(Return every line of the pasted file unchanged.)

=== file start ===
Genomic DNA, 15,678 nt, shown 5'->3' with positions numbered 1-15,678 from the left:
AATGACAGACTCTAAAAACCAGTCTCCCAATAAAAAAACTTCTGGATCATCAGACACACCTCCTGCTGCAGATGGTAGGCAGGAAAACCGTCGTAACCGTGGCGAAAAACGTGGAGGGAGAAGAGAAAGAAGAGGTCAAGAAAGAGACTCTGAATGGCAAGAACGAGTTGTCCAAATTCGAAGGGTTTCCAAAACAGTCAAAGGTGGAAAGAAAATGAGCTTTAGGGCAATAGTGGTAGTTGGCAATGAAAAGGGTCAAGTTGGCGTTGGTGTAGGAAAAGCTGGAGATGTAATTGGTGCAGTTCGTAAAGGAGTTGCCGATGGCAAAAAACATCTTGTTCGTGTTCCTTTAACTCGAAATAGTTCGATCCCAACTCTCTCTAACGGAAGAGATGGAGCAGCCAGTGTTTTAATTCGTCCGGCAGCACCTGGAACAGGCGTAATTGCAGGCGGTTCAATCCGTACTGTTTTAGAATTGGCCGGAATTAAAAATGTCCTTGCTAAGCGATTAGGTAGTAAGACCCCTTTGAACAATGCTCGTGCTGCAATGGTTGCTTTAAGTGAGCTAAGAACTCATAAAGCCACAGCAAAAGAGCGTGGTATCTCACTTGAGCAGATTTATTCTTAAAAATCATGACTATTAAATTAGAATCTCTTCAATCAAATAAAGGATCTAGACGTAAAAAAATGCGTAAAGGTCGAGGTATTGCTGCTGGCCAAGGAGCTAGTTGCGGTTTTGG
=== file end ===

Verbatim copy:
Genomic DNA, 15,678 nt, shown 5'->3' with positions numbered 1-15,678 from the left:
AATGACAGACTCTAAAAACCAGTCTCCCAATAAAAAAACTTCTGGATCATCAGACACACCTCCTGCTGCAGATGGTAGGCAGGAAAACCGTCGTAACCGTGGCGAAAAACGTGGAGGGAGAAGAGAAAGAAGAGGTCAAGAAAGAGACTCTGAATGGCAAGAACGAGTTGTCCAAATTCGAAGGGTTTCCAAAACAGTCAAAGGTGGAAAGAAAATGAGCTTTAGGGCAATAGTGGTAGTTGGCAATGAAAAGGGTCAAGTTGGCGTTGGTGTAGGAAAAGCTGGAGATGTAATTGGTGCAGTTCGTAAAGGAGTTGCCGATGGCAAAAAACATCTTGTTCGTGTTCCTTTAACTCGAAATAGTTCGATCCCAACTCTCTCTAACGGAAGAGATGGAGCAGCCAGTGTTTTAATTCGTCCGGCAGCACCTGGAACAGGCGTAATTGCAGGCGGTTCAATCCGTACTGTTTTAGAATTGGCCGGAATTAAAAATGTCCTTGCTAAGCGATTAGGTAGTAAGACCCCTTTGAACAATGCTCGTGCTGCAATGGTTGCTTTAAGTGAGCTAAGAACTCATAAAGCCACAGCAAAAGAGCGTGGTATCTCACTTGAGCAGATTTATTCTTAAAAATCATGACTATTAAATTAGAATCTCTTCAATCAAATAAAGGATCTAGACGTAAAAAAATGCGTAAAGGTCGAGGTATTGCTGCTGGCCAAGGAGCTAGTTGCGGTTTTGG